Staying faithful when the pressure was most intense. That's what these two did. The Jewish people had reason to be depressed. Their nation had been conquered. Their hometown was in ruins. They were living in captivity. Yet from the ashes, God raised up two key figures to preserve the Jewish race. Daniel was among the first of the captives carried away by the Babylonians. Although he lived in a culture opposed to God, he was always faithful to the Lord - even in the face of death - and ultimately was able to influence kings and rulers. Esther was in exile during the time of the Persian Empire. Like Daniel, the Lord also placed her in a position to influence those in power. God also called her to step out in faith and risk her life to foil a plot against her people. As a result of her bold actions, the entire Jewish race was saved from annihilation. The Life Lessons with Max Lucado series brings the Bible to life in twelve lessons filled with intriguing questions, inspirational stories, and poignant reflections to take you deeper into God's Word. Each lesson includes an opening reflection, background information, an excerpt of the text (from the New International and New King James versions), exploration questions, inspirational thoughts from Max, and a closing takeaway for further reflection. The Life Lessons series is ideal for use in both a small-group setting and for individual study.
Robin Routledge has now produced an invaluable companion volume to his highly successful Old Testament Theology. He gives a comprehensive orientation to all the dimensions of the study of the Old Testament, including canon, text, criticism and forms of interpretation, as well as an in-depth treatment of each individual book, and extensive bibliographical resources. Scholarly and lucid, it is designed especially for those who want to understand how to read the Old Testament as Christian Scripture, while doing justice to its nuances and enormous diversity.
Unraveling the controversies surrounding the Dead Sea Scrolls Since they were first discovered in the caves at Qumran in 1947, the Dead Sea Scrolls have aroused more fascination "and controversy "than perhaps any other archaeological find. They appear to have been hidden in the Judean desert by the Essenes, a Jewish sect that existed around the time of Jesus, and they continue to inspire veneration to this day. In this concise and accessible book, John Collins tells the story of the scrolls and the bitter conflicts that have swirled around them since their startling discovery. He explores whether the scrolls were indeed the property of an isolated, quasi-monastic community or more broadly reflected the Judaism of their time. He unravels the impassioned disputes surrounding the scrolls and Christianity, and looks at attempts to oereclaim the scrolls for Judaism after the full corpus became available in the 1990s. Collins also describes how the decades-long delay in publishing the scrolls gave rise to sensational claims and conspiracy theories.
Engaging and accessible to students from all backgrounds, A Brief Introduction to the Old Testament: The Hebrew Bible in Its Context, Third Edition, is an updated and concise version of Michael D. Coogan's best-selling The Old Testament: A Historical and Literary Introduction to the Hebrew Scriptures, Third Edition (OUP, 2013). Coogan works primarily from a historical and critical methodology but also introduces students to literary analysis and other interpretive strategies. Providing a nondenominational and nondoctrinal treatment, this text offers a unique and captivating introduction to the Hebrew scriptures themselves and to how they have been-and can be-interpreted. PEDAGOGICAL FEATURES * Chapter introductions connecting each chapter to the preceding material and previewing the material to come * Chapter summaries that highlight key points and link each chapter to the rest of the book * Important terms, boldfaced at their first appearance and defined in the glossary * Numerous strategically placed text boxes that offer interesting and useful supplementary information * Timelines, photos, illustrations, maps, and a four-color insert on Jerusalem in biblical times * Review questions, suggestions for further reading, a general bibliography, and annotated bibliographies at the end of each chapter * A FREE 6-month subscription to Oxford Biblical Studies Online (www.oxfordbiblicalstudies.com)-a $180 value-with the purchase of every new copy of this text.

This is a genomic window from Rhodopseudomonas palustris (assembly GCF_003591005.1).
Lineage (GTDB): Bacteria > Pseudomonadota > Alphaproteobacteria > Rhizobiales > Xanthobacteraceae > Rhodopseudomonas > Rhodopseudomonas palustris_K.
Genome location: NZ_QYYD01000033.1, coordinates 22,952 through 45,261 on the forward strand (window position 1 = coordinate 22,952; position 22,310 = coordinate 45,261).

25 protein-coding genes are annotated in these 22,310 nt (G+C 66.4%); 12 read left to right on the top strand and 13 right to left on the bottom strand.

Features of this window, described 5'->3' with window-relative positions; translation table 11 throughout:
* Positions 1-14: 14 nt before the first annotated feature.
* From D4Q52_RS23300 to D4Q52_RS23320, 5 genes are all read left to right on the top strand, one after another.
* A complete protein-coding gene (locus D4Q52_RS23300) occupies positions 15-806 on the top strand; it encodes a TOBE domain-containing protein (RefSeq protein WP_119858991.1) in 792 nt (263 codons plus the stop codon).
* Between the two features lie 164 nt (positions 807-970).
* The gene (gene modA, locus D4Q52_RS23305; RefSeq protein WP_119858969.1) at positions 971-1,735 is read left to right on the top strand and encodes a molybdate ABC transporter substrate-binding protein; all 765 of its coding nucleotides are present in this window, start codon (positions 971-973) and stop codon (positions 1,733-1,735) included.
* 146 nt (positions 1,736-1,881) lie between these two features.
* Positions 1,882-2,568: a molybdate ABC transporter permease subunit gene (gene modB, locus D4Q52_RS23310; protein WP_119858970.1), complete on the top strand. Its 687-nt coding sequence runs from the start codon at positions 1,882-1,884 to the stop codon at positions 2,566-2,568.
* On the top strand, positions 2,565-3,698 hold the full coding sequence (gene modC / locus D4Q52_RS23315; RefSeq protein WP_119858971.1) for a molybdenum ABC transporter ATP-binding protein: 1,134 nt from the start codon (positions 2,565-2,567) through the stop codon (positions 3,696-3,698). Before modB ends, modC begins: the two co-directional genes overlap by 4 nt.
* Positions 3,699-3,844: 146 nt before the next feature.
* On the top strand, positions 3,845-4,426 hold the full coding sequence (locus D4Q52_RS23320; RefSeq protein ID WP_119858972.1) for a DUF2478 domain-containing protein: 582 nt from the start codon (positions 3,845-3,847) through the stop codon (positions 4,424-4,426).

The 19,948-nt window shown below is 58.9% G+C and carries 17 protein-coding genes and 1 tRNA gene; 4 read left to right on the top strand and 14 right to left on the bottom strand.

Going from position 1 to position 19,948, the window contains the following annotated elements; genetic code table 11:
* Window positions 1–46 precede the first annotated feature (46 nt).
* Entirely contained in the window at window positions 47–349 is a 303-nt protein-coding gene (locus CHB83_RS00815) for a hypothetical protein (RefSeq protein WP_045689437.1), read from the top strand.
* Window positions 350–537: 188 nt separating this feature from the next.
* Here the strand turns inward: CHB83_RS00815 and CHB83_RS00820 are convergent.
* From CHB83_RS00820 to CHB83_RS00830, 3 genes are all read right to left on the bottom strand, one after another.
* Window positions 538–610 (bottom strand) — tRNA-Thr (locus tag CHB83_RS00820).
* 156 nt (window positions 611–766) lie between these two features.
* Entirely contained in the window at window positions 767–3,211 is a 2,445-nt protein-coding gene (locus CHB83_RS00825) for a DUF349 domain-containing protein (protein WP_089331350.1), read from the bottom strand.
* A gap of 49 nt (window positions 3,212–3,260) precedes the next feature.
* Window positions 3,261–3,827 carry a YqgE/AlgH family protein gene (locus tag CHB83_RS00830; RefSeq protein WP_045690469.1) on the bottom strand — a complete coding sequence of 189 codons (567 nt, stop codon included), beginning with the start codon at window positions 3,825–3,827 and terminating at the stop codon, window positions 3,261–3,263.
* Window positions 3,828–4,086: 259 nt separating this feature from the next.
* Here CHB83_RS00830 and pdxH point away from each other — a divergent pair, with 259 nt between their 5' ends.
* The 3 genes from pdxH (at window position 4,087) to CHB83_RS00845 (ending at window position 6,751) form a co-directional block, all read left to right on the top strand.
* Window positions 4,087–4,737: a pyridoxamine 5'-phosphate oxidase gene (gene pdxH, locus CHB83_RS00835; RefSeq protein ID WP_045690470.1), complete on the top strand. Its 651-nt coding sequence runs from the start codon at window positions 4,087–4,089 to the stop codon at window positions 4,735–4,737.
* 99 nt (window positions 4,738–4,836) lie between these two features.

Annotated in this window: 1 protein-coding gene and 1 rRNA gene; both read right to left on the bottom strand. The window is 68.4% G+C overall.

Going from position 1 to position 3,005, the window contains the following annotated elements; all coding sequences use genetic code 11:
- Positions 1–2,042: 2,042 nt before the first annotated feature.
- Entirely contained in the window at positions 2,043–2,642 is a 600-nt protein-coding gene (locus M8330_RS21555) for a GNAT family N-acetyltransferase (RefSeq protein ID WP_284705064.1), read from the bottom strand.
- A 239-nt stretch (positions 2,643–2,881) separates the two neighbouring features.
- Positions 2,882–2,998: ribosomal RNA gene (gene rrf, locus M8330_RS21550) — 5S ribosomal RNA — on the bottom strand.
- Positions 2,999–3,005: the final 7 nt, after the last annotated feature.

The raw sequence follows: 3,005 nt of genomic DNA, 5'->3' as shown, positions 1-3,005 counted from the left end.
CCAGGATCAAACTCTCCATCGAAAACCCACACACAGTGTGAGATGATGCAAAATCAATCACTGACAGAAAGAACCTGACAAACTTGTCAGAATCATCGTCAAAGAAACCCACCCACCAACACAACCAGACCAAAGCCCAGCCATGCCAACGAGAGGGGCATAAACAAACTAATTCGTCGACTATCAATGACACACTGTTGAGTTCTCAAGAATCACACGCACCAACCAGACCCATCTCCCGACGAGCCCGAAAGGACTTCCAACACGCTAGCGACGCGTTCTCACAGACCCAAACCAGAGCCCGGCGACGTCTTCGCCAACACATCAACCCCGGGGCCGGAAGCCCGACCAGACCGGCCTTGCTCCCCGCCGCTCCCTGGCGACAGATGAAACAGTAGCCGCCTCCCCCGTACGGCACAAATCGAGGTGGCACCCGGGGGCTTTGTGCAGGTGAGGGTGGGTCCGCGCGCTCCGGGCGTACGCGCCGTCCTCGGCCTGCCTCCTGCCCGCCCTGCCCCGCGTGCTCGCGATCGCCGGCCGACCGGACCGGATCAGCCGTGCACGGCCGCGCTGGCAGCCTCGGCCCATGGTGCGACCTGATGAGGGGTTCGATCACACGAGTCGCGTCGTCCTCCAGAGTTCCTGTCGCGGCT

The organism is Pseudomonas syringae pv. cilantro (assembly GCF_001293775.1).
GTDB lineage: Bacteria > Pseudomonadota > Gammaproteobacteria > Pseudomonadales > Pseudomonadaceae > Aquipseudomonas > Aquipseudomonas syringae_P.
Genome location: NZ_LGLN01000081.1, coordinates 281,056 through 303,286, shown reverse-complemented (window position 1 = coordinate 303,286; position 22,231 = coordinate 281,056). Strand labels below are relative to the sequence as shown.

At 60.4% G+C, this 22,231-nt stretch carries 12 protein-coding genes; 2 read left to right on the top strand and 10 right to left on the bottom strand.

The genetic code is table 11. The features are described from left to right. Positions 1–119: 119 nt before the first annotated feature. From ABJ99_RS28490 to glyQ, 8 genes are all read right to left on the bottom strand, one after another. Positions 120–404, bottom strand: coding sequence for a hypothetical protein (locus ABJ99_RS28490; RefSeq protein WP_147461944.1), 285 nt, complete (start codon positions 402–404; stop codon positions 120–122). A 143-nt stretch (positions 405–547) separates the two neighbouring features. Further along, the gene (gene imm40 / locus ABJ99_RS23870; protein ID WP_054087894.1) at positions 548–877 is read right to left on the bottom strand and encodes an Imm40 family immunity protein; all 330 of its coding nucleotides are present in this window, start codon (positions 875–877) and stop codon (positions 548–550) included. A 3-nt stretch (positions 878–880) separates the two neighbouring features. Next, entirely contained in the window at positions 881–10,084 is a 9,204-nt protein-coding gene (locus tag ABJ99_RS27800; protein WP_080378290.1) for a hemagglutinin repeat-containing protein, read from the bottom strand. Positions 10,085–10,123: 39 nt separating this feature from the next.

This bundle contains 5 Rose Publishing pamphlets of Psalms. Enrich your understanding of the Psalms with this handy Christian pamphlet. The Psalms are one of the most beloved portions of Scripture. This Christian pamphlet explains the wide variety of Bible Psalms, from the psalms of Thanksgiving, Lament, and Wisdom to the psalms of Royalty. Understand the fascinating structure of the Psalm's acrostics (repetition of the first word or letter) in many Bible Psalms. This pamphlet fits inside most Bible covers, has 14 panels, and unfolds to 38 inches.
The environmental crisis has prompted religious leaders and lay people to look to their traditions for resources to respond to environmental degradation. In this book, Mari Joerstad contributes to this effort by examining an ignored feature of the Hebrew Bible: its attribution of activity and affect to trees, fields, soil, and mountains. The Bible presents a social cosmos, in which humans are one kind of person among many. Using a combination of the tools of biblical studies and anthropological writings on animism, Joerstad traces the activity of non-animal nature through the canon. She shows how biblical writers go beyond sustainable development, asking us to be good neighbors to mountains and trees, and to be generous to our fields and vineyards. They envision human communities that are sources of joy to plants and animals. The Biblical writers' attention to inhabited spaces is particularly salient for contemporary environmental ethics in their insistence that our cities, suburbs, and villages contribute to flourishing landscapes.